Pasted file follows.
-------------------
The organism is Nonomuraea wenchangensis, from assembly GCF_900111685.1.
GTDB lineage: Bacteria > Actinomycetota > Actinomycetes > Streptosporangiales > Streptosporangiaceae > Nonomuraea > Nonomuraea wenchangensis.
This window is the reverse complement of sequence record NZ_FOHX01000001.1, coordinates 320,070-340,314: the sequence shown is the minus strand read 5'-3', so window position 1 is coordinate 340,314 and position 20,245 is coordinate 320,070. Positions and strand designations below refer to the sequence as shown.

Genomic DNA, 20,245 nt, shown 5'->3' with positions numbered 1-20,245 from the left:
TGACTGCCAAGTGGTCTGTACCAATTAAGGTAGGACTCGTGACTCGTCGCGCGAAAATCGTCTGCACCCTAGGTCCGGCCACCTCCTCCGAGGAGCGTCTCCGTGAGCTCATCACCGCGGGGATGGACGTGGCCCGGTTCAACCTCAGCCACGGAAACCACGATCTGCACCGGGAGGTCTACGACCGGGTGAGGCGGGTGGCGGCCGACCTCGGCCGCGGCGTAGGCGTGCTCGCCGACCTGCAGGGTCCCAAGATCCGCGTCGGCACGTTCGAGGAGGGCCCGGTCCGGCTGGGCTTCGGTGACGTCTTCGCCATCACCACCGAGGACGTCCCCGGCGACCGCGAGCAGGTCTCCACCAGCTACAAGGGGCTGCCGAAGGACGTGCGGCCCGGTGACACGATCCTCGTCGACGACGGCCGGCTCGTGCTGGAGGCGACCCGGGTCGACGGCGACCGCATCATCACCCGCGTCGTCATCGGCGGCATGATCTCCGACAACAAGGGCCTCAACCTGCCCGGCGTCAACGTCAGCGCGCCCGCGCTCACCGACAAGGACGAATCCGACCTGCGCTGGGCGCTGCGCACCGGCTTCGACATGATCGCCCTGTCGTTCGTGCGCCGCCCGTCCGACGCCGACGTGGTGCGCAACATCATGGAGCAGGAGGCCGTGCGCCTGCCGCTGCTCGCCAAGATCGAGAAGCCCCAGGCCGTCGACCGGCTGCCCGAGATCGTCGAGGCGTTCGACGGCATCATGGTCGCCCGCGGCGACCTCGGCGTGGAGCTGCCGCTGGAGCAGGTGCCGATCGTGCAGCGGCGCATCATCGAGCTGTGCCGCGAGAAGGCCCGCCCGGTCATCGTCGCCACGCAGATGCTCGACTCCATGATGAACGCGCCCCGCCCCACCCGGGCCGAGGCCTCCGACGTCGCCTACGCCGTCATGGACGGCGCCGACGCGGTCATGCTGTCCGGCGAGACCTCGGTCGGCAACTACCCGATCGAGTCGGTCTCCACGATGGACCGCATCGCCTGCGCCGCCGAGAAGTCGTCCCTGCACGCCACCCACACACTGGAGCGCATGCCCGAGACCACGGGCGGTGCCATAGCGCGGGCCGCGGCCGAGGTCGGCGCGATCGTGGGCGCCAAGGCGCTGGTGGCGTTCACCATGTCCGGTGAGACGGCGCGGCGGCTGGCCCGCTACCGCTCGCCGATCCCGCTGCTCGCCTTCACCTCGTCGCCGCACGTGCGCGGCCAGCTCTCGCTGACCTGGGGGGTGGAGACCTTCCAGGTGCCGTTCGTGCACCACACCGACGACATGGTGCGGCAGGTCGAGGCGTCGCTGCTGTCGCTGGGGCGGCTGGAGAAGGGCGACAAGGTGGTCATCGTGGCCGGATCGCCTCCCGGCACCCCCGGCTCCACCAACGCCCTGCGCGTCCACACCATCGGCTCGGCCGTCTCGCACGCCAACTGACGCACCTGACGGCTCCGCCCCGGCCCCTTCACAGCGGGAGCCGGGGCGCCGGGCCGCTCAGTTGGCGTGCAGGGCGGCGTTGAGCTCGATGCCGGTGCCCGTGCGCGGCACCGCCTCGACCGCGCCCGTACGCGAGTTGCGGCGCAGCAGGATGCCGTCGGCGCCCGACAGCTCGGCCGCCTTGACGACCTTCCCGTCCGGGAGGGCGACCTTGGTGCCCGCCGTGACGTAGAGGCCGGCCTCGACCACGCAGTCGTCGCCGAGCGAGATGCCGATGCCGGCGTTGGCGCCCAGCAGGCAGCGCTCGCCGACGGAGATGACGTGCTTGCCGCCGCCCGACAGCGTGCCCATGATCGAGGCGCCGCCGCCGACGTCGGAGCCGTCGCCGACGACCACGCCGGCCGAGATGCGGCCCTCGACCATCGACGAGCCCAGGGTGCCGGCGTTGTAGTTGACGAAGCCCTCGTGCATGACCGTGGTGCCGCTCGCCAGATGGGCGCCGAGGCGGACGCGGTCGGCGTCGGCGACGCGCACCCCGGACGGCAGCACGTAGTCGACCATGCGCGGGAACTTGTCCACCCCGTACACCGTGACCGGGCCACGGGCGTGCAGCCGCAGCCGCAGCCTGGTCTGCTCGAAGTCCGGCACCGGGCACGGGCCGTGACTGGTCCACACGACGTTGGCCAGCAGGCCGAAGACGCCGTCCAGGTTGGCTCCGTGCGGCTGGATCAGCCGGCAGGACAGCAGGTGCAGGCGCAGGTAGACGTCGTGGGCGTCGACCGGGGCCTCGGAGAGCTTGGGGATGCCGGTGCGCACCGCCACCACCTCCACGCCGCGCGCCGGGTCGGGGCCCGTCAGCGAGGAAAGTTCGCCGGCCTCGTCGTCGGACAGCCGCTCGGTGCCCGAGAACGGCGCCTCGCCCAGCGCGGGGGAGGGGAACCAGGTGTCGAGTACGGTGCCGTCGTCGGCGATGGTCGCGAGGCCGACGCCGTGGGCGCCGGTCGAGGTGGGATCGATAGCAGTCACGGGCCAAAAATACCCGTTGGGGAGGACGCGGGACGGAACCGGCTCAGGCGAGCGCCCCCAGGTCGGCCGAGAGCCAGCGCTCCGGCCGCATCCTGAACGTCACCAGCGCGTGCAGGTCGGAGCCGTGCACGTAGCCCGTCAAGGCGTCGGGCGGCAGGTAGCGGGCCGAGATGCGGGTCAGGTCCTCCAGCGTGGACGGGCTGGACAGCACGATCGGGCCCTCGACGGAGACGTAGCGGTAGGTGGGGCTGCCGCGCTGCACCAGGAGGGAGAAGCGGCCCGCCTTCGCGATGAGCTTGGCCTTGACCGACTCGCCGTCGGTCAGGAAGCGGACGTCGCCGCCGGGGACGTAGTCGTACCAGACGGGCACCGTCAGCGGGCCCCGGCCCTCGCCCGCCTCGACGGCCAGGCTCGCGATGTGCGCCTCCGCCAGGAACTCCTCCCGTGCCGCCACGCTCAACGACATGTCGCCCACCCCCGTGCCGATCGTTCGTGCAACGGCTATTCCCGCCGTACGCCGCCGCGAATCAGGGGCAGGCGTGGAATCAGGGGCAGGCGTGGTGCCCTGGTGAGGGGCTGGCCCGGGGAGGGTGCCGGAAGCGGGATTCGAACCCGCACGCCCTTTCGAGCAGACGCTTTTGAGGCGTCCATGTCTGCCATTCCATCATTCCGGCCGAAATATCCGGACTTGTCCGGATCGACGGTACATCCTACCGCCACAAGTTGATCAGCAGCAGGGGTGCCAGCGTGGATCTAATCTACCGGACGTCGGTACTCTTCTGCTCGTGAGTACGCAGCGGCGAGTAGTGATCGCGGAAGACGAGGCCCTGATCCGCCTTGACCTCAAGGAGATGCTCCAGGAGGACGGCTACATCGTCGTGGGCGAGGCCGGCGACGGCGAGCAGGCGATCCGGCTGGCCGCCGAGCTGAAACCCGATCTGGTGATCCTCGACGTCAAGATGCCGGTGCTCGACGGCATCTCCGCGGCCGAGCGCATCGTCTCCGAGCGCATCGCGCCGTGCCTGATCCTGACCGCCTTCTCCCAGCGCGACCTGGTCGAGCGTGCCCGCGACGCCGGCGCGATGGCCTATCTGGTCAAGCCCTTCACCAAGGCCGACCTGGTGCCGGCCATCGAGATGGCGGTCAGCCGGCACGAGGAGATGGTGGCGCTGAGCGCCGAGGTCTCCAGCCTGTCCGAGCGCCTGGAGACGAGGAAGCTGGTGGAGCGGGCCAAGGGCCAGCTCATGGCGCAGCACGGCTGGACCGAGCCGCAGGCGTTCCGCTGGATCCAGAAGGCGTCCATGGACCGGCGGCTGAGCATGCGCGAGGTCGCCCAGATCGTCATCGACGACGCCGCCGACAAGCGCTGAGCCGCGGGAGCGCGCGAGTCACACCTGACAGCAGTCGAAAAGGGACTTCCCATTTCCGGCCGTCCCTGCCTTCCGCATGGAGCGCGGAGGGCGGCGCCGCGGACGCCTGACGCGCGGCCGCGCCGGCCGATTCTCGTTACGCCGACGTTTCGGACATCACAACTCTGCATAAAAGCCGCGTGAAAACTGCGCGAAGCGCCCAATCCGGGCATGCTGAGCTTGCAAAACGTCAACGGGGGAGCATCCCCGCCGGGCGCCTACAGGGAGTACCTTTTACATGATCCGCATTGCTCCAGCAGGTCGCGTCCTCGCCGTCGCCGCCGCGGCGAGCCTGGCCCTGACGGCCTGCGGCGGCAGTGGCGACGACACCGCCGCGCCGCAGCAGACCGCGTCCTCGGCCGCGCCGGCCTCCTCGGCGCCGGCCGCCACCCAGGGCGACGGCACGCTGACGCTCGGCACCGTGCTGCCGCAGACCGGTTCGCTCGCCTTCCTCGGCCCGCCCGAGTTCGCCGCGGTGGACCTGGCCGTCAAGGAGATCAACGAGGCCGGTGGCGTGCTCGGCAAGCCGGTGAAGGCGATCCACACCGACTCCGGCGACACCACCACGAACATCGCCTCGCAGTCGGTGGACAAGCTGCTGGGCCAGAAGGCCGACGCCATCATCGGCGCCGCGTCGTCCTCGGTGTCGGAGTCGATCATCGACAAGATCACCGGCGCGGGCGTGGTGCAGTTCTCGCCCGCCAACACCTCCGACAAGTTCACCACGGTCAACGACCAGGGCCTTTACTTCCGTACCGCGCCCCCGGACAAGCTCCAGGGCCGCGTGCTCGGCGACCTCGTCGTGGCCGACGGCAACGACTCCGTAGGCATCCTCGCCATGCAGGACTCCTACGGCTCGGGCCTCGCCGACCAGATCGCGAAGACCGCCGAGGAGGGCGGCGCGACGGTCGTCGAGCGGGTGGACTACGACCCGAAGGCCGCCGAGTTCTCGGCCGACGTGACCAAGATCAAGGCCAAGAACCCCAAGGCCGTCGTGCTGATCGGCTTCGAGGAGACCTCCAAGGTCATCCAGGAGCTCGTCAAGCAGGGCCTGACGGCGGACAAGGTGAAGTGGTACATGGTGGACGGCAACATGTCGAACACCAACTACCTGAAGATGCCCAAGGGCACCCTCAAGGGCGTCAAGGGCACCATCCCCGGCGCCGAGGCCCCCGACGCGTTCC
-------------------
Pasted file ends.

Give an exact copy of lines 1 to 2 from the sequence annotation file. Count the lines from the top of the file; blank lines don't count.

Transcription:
The organism is Nonomuraea wenchangensis, from assembly GCF_900111685.1.
GTDB lineage: Bacteria > Actinomycetota > Actinomycetes > Streptosporangiales > Streptosporangiaceae > Nonomuraea > Nonomuraea wenchangensis.